- Born October 24, 1972 — Raelee Hill, 48. Sikozu Svala Shanti Sugaysi Shanu (called Sikozu) on Farscape, a great role indeed enhanced by her make-up and costume. She’s also in Farscape: The Peacekeeper Wars. Genre wise, she’s also been on The Lost World series, Superman Returns, BeastMaster and Event Zero. (CE)
- Born October 24, 1899 – Leo Morey. For us, a hundred twenty covers, seven hundred interiors. Here is the Sep 31 Amazing. Here is the Nov 40 Super Science. Here is an interior from the 1950s. Here is one from the Mar 62 Analog. Here is an acrylic from outside our field. (Died 1965) [JH]
- Born October 24, 1948 – Peggy Ranson. 1993 Hugo as Best Fanartist. Her Harlequins the sign of Nolacon II the 46th Worldcon. Artist GoH at DeepSouthCon 34, Guest of Honor at Armadillocon 20. Here is Unmasking. Here is a greeting card “Tiger in the Jungle”. Here is the May 92 Astromancer Quarterly. Here is an interior from Mimosa 14. Here is a collection of eight images. Our Gracious Host’s appreciation (with more images) here; don’t miss the comments. (Died 2016) [JH]
- Born October 24, 1952 – David Weber, 68. Best known for Honor Harrington, fourteen HH novels plus a score of books more in the Honorverse, some with co-authors; Royal Manticoran Navy fan clubs. Four more series, notably Safehold (ten novels); part of others’ shared universes e.g. John Ringo’s Empire of Man, Linda Evans’ Mulitverse. Phoenix Award, Hal Clement Award. Thirty times Guest of Honor from ConClave XXI to Spikecon. United Methodist lay preacher. John Clute credits DW’s success to “narrative clarity and focus … skill at managing large universes [where] actions count.” Website here. [JH]
- Born October 24, 1956 – Jordin Kare, Ph.D. Scientist and singer. Co-founded Off Centaur Productions, which was placed in the Filk Hall of Fame; two Pegasus Awards; after Columbia astronaut Buzz Aldrin on live television tried to read aloud Kare’s “Fire in the Sky”, overcome by emotion he could not continue. Last time as Guest of Honor, Archon 39. (Died 2017) [JH]
- Born October 24, 1977 – Gabrielle Zevin, 43. Harvard woman. Kirkus Reviews called Margarettown “a droll piece of romantic whimsy with an unexpected resonance.” Memoirs of a Teenage Amnesiac became, screenplay by GZ and Hans Canosa, the Japanese movie Someone Kissed Me with Maki Horikita. The Storied Life of A.J. Fikry a New York Times Best-Seller. Four novels for us. [JH]
- Born October 24, 1981 – Sarvenaz Tash, 39. For us, The Mapmaker and the Ghost; otherwise e.g. Virtually Yours, Amazon Best Book of the Year The Geek’s Guide to Unrequited Love, Three-Day Summer. How to pronounce her name. “All I want for my birthday is VOTER TURNOUT.” [JH]
(6) POSTAPOCALYPTIC COOKIE. [Item by Carolyn Frank.] Not too sure if this falls under SF or fantasy or possibly horror, but it certainly includes apocalyptic thinking. “If the apocalypse happens this year, Oreo is prepared” at The Takeout. Be sure to watch the movie, though you might need to find a cookie to eat while you watch…
… This morning Oreo announced that it has completed the Global Oreo Vault, a concrete bunker filled with Oreos and powdered milk (that can be mixed with snow). It is also in Svalbard, just down the road from the Global Seed Vault. Oreo also produced a making-of video to show the genesis of the Oreo Vault from start to finish.
(7) CANDY HIERARCHY. The LA Times steps into a cultural minefield with “The official Halloween candy power rankings”. Number one is Reese’s Peanut Butter Cups, which won’t get any argument from me. How many of those do I wear around my hips?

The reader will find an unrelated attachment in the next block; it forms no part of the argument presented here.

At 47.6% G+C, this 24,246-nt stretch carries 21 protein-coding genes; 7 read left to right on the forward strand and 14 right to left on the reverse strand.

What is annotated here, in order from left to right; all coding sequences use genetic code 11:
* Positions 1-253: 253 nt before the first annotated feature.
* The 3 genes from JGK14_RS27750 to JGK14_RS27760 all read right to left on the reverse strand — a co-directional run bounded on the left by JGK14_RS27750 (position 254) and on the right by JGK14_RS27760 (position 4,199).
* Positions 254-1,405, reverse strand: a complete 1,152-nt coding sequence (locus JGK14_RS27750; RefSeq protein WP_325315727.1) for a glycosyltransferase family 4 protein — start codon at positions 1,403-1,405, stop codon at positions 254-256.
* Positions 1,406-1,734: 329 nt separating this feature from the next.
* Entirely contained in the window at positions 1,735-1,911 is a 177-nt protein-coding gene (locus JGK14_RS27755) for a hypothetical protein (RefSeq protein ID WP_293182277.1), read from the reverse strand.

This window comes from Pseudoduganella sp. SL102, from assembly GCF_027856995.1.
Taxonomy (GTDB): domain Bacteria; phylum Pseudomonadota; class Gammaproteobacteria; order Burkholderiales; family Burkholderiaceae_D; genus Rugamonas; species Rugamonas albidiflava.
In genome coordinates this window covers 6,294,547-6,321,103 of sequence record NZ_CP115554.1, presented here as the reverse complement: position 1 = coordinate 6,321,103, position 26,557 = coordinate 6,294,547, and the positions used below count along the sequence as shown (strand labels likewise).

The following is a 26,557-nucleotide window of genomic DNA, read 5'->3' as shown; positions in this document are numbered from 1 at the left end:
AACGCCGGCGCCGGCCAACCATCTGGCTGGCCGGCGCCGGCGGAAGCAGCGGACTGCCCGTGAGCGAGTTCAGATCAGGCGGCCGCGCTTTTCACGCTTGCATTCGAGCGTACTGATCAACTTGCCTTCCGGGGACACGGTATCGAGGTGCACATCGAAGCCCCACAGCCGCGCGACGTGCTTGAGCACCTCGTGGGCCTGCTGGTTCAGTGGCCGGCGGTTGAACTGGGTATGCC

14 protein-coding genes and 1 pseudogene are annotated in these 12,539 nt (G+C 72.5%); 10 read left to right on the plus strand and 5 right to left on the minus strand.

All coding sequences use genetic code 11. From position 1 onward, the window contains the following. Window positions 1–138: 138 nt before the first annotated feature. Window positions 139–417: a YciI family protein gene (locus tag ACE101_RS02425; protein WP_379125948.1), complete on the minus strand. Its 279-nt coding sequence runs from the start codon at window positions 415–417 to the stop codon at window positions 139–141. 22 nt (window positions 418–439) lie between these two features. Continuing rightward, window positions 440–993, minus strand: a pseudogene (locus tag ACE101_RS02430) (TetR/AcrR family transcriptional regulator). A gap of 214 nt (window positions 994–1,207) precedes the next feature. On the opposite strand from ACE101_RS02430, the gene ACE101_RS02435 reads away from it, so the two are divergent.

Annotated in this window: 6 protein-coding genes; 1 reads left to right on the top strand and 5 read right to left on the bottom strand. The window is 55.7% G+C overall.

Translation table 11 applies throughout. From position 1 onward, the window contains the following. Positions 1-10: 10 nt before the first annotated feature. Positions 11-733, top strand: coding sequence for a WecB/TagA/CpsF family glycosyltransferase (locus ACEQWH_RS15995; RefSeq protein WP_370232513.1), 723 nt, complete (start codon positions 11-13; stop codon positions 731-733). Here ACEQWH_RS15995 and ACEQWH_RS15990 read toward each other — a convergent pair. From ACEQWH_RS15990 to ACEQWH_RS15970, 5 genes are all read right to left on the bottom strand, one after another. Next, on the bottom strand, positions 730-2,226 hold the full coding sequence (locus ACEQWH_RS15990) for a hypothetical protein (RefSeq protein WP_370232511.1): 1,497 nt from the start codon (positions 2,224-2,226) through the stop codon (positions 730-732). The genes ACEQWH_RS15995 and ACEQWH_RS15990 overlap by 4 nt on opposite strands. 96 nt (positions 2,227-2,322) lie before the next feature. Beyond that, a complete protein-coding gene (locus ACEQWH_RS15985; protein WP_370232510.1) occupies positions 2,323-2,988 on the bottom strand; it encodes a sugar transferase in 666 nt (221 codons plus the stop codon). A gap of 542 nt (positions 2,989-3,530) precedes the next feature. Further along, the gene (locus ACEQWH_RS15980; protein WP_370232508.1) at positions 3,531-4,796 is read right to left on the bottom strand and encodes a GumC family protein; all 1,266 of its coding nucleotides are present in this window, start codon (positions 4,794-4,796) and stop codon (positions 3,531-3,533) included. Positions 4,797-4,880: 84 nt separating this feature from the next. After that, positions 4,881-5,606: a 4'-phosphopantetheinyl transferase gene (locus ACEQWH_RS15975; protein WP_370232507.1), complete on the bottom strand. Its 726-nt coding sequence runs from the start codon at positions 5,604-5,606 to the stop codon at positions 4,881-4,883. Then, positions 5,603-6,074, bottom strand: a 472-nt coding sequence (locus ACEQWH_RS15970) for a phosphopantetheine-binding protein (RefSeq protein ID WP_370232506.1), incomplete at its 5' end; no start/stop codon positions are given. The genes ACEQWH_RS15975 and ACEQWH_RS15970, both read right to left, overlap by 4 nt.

…It’s in that spirit that I present to you the totally unassailable, airtight and indisputable L.A. Times Halloween Candy Power Rankings. I’ve ranked candy before and I’ll likely do it again, but for this particular piece I’m changing up the metrics a bit: First, I’m judging by taste as well as what I’m calling Spirit of Halloween (SOH) — how much does the candy capture the je ne sais quoi of the season? Second, I’m judging by Halloween Trade Value (HTV): Everyone knows that a big part of trick-or-treating is swapping candy with your friends and siblings when the evening is over. Certain pieces are worth more than others….
(8) SUPER MATERIAL. This could be handy stuff. Yahoo! News has the story — “Physicists made a superconductor that works at room temperature. It could one day give rise to high-speed floating trains.”
…Superconductors – materials that transport electricity with no energy lost – have until now only worked at extremely cold temperatures, from about -100 degrees Fahrenheit to the near-absolute zero of space. But this month, that changed.
In a study published October 14, a team of researchers described a superconductor they engineered, which works at 59 degrees Fahrenheit. The material is composed of carbon, sulfur, and hydrogen, so is appropriately called carbonaceous sulfur hydride.
Physicists had previously found that a combination of hydrogen and sulfur worked as a superconductor under intense pressure and at -94 degrees Fahrenheit. With the addition of carbon, the team was able to create a material that worked at a higher temperature.
(9) MONSTROUS VIDEO OF THE DAY. In “The B-Movie Monsters That Time Forgot!” on YouTube, Leigh Singer takes us back to the days when people fought crabs, shrews, and other monsters.
[Thanks to JJ, Carolyn Frank, Rich Lynch, Martin Morse Wooster, Andrew Porter, John King Tarpinian, Mike Kennedy, John Hertz, Jeffrey Jones, Cat Eldridge, and Andrew Porter for some of these stories. Title credit goes to File 770 contributing editor of the day Ken Richards.]